A child welfare investigator in Oregon concluded in 1984 that Seattle Mayor Ed Murray sexually abused his foster son, The Seattle Times reports.
The Oregon Child Protective Services investigation validated Jeff Simpson’s allegations of abuse, according to public records the Times obtained.
Mayor Murray has publicly denied the allegations and made it a point that prosecutors in Oregon decided not to charge him years ago.
Simpson is one of four men who have accused the mayor of abuse when they were teenagers. Most recently, Delvonn Heckard, dropped a lawsuit against Murray, but promised to refile when the mayor has completed his term. Lloyd Anderson and Lavon Jones also allege the mayor sexually abused them.
Mayor Murray dropped out of the race for re-election, claiming Heckard’s lawsuit would be too distracting for the city. But he believes the withdrawal of Heckard’s case vindicates him.
As for Simpson, the Times reports that the Multnomah County prosecutor withdrew a criminal case against Murray not because they thought Simspon was lying, but because of his “troubled personality.”
Both Murray and Simpson appeared to be surprised that the CPS records still exist. The Times reports that upon hearing the news, Simpson responded: “Wow, wow. Thank you, Jesus.”
In an interview with the Times, Murray and his attorney questioned why Oregon officials would have held on to the CPS records without notifying the mayor.
Murray pointed out that a criminal case was withdrawn before a jury could vote to indict him.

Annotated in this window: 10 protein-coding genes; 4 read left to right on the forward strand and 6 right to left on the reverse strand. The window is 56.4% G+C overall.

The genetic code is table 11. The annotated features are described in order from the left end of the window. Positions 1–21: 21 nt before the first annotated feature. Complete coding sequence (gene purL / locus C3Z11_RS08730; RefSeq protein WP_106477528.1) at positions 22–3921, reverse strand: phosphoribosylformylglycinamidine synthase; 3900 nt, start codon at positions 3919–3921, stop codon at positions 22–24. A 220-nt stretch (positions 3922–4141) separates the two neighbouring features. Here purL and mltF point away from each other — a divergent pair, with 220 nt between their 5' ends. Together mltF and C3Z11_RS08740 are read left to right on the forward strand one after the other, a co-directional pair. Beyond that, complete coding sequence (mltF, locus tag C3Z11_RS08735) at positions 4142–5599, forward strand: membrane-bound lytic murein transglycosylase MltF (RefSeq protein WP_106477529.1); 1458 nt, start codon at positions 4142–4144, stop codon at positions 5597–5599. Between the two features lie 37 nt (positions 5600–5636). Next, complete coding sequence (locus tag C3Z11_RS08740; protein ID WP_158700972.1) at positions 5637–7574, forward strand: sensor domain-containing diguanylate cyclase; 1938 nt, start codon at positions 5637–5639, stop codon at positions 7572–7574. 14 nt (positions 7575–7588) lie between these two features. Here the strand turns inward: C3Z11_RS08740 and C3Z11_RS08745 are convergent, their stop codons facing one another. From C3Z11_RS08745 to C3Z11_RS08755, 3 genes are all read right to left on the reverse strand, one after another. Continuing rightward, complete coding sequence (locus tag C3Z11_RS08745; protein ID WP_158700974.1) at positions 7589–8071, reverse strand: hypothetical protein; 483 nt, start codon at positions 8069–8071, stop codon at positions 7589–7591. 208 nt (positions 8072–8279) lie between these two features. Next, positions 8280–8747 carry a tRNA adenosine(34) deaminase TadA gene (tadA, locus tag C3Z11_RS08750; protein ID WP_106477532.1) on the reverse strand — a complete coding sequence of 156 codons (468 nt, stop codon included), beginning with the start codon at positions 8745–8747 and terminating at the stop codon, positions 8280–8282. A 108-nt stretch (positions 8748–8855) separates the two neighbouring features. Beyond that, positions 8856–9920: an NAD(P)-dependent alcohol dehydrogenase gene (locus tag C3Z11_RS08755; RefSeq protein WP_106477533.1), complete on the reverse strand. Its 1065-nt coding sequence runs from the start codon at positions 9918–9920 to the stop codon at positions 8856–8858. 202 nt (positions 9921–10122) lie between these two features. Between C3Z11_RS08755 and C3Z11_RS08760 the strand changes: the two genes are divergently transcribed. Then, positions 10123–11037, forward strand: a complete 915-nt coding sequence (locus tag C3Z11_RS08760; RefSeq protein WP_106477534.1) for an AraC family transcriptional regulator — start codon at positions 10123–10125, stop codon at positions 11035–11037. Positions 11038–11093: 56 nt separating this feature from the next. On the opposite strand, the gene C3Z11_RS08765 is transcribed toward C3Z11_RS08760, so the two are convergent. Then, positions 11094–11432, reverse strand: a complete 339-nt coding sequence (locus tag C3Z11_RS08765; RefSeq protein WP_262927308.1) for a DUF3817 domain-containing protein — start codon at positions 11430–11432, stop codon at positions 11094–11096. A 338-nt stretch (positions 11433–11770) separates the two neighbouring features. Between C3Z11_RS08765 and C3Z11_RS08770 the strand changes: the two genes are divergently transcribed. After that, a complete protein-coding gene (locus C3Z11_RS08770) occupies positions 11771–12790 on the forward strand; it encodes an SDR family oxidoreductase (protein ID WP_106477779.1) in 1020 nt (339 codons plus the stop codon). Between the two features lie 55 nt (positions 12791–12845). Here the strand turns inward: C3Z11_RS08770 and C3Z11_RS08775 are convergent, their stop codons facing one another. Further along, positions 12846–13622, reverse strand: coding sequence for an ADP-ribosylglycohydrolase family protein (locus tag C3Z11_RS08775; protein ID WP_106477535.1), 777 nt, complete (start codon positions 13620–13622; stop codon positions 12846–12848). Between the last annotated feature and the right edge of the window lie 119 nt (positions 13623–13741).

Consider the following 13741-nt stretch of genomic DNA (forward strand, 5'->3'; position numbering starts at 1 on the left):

“Other than the salacious nature of it, I don’t see what the story is,” Murray told the Times. “The system vindicated me. They withdrew the case.”
The CPS records also show that child-welfare officials decided that Ed Murray should never again be a foster parent.
Mayor Murray issued a statement on Sunday:
“I have said from the beginning that I never harmed or had an inappropriate relationship with Jeff Simpson. That remains just as true today as when I first said it. I have never engaged in sexual activity with Jeff Simpson or with any other minor.
“The Seattle Times story today does not change the basic facts of what happened in 1984, nor does it offer any tangible new evidence to buttress Jeff’s claim. More than thirty years ago, Jeff made an accusation against me – and, contrary to what he had previously told the Times and other local media, against another foster parent.
‘Those accusations were fully investigated at the time, and the District Attorney decided there was too much doubt to go forward with a case against me or the other foster parent. In fact, after examining the hundreds of pages of documents generated by the investigation, the District Attorney actually withdrew the case from the Grand Jury.
“The Child Protective Services documents the Times based its story on obviously do not tell the full story. Consistent with the findings of the District Attorney that the accusations could not be proven, there is a record with numerous accounts from others who found considerable credibility issues with Jeff and his claims.
“Jeff’s case worker at CPS never interviewed me or shared her findings with me or my attorney. That she believed Jeff’s claims at the time and advocated on his behalf is painful to see, but does not change the fact that, based on the totality of the evidence that was collected,the District Attorney declined to file charges.”
“The District Attorney wrote that her withdrawing of the case does not mean that Jeff Simpson’s claims are false. But this statement should not be taken to mean that she believed them to be true.
“Thirty-three years ago, I opened my home to a young man who, like all children, I believed deserved a stable, supportive home environment. Given my honest and heartfelt commitment to creating this for Jeff, his accusations were and remain incredibly painful, especially given that none of them are based in truth or reality. It is my sincerest hope now – as it was then – that he is provided the help and support he needs to lead a happy life.”